Izanagi (伊弉諾) and Izanami (伊邪那美命) - While there were the other gods previously involved in the creation of the world, these two can be viewed as a kind of "father" and "mother" kami respectively who created both the eight islands of Japan as well as several later kami. They were said to have descended on a rainbow bridge (a motif which can be seen in many Japanese works), and created much life. However, when giving birth to her son, the "mother goddess" Izanami died in the process, and Izanagi chose to follow her into the world of death (known as yomi, 黄泉) against her warning. When he descended back into the regular realm, he brought back corruption, disease, and death into our realm with him. Knowing he did wrong, he vowed to create life to fight death back, creating a balance of life and death that is a central "aspect" of Shintoism. Following the death of Izanami, Izanagi took up an elaborate purification ritual which created his three "children gods", Amaterasu, Susano-o, and Tsukiyomi.

Amaterasu (天照) - often referred to more politely referred to as 天照大御神 (Amaterasu Oomikami) is one of the major goddesses in Shintoism. If you've ever played the game "Okami" or any of its sequels, you may be well familiar with this name. She is one of the main and most important goddesses, associated with the Imperial Family, and represents the ideas of the sun, light, kindness, truth, and divine order. She in enshrined any many places, though two of note are the famous Isei Grand Shrine in Isei (Mie prefecture), and the Amanoiwato Shrine in Takachiho (Miyazaki Prefecture).

Susano-o (須佐之男) - is considered to be the evil younger brother of Amaterasu, the kami of storms and the one in charge of earth. An important story in Shintoism involves how he ashsamed Amaterasu through several evil deeds, including repeating his father's mistake of visiting the dead and bringing impurity upon the pure world. He made Amaterasu so ashamed that she went into a cave to hide out, causing darkness upon the world as she essentially removed the sun. Other kami gathered around and tried to get her out, which they did successfully, and it eventually led to reconciliation between the two, with Susano-o realizing he was wrong and seeking out purification, creating the basis for harai (祓い), which we'll cover in a bit. Unfortunately, after his deeds, he was banned from the heavens.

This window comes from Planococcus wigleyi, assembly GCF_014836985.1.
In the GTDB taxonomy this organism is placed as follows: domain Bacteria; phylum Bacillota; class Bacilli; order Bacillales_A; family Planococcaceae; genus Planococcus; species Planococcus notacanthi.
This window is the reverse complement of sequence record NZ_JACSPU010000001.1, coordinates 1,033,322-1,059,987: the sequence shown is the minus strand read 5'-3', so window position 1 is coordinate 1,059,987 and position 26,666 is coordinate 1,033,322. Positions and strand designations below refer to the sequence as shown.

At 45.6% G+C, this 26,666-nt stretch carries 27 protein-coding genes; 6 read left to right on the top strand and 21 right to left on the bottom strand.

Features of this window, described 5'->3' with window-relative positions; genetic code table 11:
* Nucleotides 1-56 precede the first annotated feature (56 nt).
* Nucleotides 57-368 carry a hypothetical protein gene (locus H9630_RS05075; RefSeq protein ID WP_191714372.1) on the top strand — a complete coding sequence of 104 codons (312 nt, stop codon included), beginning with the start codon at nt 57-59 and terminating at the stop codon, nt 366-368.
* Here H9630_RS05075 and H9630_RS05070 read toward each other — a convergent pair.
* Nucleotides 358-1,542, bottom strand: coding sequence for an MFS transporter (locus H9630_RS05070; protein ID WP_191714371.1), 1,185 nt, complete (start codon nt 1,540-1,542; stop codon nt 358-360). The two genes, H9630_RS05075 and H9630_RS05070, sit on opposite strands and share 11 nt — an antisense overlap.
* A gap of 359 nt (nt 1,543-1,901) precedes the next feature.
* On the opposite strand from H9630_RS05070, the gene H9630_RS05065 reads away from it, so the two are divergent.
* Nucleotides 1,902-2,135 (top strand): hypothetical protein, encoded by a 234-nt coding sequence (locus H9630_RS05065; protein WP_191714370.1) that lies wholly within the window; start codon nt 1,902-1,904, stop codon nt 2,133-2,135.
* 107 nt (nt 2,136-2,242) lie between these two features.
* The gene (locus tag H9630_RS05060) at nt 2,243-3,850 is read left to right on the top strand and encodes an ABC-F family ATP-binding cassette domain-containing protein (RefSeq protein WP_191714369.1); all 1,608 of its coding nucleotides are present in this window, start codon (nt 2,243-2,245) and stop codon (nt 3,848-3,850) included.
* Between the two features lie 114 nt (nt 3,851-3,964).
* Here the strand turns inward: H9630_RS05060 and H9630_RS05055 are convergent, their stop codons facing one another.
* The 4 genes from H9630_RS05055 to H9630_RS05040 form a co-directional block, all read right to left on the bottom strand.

Tsukiyomi (月読) - is the kami of the moon. He is not involved in the harai (祓い)story, but also had the distinction of angering Amaterasu over killing another kami. This caused them to be separated by anger, never seeing each other, which is an interpretation of why the moon is never seen with the day.

A lot to digest about how Japanese tradition says the world was made, isn't it? We'll continue to examine the roles of other kami in future articles, and how it led to the imperial family of Japan, but we also want to explore the religion in general a bit more and we don't want to overwhelm you. Here are some other important themes in Shintoism:

Important Themes in Shintoism

Periods of Good and Bad- This is a very strong and fundamental Shintoism view, that is, the contrast between order and disorder still existing today, and that in there, there is also a constant struggle between two forces that leads to some big event which sets a new kind of order or disorder. This can extend to many kinds of rivalries, like earth and divine, male and female, land and sea, etc. There is a bit of a passive acceptance implied as well, treating the events of the world as natural.

Coexistence with Kami- Another important belief is that kami are still around in differing forms, there is a certain need for harmony with them. This is the basis of rituals and festivals (known as 祭り), and takes place in shrines which are demarcated by the presence of the famous big red torii (鳥居) gates separating the kami from the average person. These are done primarily to communicate with the deities and strive for harmony and peace. Purification rites, which we touched on briefly with our discussion of Susano-o, are known as harai (祓い) and are an essential part to this, a symbolic way of making up for past wrongs.

The Importance of Nature- As hinted above, with many of the culturally significant places with connections to kami all being within Japan, there is a certain reverance for the native soil and territory of Japan and a desire to be at harmony at nature. We will explore this theme more in future articles.

Whew! What a lot of material! So hopefully now that you know a bit about the Japanese creation myth, you'll have a new apprecation for the sun, the moon, storms, rainbows, jellyfish, and festivals!